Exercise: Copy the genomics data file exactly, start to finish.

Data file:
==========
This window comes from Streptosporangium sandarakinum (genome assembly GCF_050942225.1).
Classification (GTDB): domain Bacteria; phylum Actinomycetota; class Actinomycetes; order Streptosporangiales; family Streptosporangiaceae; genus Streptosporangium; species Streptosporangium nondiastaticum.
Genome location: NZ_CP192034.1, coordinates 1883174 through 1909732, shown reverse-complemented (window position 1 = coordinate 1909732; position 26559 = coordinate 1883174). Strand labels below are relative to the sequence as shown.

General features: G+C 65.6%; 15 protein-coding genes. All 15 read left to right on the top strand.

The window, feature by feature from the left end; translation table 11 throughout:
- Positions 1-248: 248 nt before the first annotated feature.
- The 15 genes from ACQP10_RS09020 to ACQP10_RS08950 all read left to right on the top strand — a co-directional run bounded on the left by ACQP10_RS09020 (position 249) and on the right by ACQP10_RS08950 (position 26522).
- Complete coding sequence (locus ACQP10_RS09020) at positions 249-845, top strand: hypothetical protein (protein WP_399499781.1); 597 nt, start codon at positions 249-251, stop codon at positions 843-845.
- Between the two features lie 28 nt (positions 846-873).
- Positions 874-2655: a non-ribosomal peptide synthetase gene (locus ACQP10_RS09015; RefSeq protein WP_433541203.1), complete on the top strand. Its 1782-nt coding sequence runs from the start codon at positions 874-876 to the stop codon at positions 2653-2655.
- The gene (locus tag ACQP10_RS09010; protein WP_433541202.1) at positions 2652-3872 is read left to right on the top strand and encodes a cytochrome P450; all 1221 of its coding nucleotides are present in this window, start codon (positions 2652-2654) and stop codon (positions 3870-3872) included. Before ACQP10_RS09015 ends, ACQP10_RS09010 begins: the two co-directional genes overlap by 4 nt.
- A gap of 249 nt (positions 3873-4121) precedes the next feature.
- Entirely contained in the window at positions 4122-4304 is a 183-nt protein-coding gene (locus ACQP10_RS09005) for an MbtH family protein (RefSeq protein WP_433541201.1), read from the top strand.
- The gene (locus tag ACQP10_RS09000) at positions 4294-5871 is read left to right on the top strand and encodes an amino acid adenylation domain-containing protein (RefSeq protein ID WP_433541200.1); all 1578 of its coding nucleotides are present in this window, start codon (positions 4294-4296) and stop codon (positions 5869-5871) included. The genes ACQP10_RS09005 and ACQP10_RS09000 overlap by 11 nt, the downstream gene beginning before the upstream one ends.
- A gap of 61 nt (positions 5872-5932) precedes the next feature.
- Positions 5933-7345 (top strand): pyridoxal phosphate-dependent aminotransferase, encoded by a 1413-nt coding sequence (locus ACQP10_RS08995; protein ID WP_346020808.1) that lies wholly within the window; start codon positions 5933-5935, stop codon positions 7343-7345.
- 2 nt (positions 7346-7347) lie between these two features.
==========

This window comes from Streptosporangium sandarakinum (genome assembly GCF_050942225.1).
Classification (GTDB): domain Bacteria; phylum Actinomycetota; class Actinomycetes; order Streptosporangiales; family Streptosporangiaceae; genus Streptosporangium; species Streptosporangium nondiastaticum.
Genome location: NZ_CP192034.1, coordinates 1883174 through 1909732, shown reverse-complemented (window position 1 = coordinate 1909732; position 26559 = coordinate 1883174). Strand labels below are relative to the sequence as shown.

General features: G+C 65.6%; 15 protein-coding genes. All 15 read left to right on the top strand.

The window, feature by feature from the left end; translation table 11 throughout:
- Positions 1-248: 248 nt before the first annotated feature.
- The 15 genes from ACQP10_RS09020 to ACQP10_RS08950 all read left to right on the top strand — a co-directional run bounded on the left by ACQP10_RS09020 (position 249) and on the right by ACQP10_RS08950 (position 26522).
- Complete coding sequence (locus ACQP10_RS09020) at positions 249-845, top strand: hypothetical protein (protein WP_399499781.1); 597 nt, start codon at positions 249-251, stop codon at positions 843-845.
- Between the two features lie 28 nt (positions 846-873).
- Positions 874-2655: a non-ribosomal peptide synthetase gene (locus ACQP10_RS09015; RefSeq protein WP_433541203.1), complete on the top strand. Its 1782-nt coding sequence runs from the start codon at positions 874-876 to the stop codon at positions 2653-2655.
- The gene (locus tag ACQP10_RS09010; protein WP_433541202.1) at positions 2652-3872 is read left to right on the top strand and encodes a cytochrome P450; all 1221 of its coding nucleotides are present in this window, start codon (positions 2652-2654) and stop codon (positions 3870-3872) included. Before ACQP10_RS09015 ends, ACQP10_RS09010 begins: the two co-directional genes overlap by 4 nt.
- A gap of 249 nt (positions 3873-4121) precedes the next feature.
- Entirely contained in the window at positions 4122-4304 is a 183-nt protein-coding gene (locus ACQP10_RS09005) for an MbtH family protein (RefSeq protein WP_433541201.1), read from the top strand.
- The gene (locus tag ACQP10_RS09000) at positions 4294-5871 is read left to right on the top strand and encodes an amino acid adenylation domain-containing protein (RefSeq protein ID WP_433541200.1); all 1578 of its coding nucleotides are present in this window, start codon (positions 4294-4296) and stop codon (positions 5869-5871) included. The genes ACQP10_RS09005 and ACQP10_RS09000 overlap by 11 nt, the downstream gene beginning before the upstream one ends.
- A gap of 61 nt (positions 5872-5932) precedes the next feature.
- Positions 5933-7345 (top strand): pyridoxal phosphate-dependent aminotransferase, encoded by a 1413-nt coding sequence (locus ACQP10_RS08995; protein ID WP_346020808.1) that lies wholly within the window; start codon positions 5933-5935, stop codon positions 7343-7345.
- 2 nt (positions 7346-7347) lie between these two features.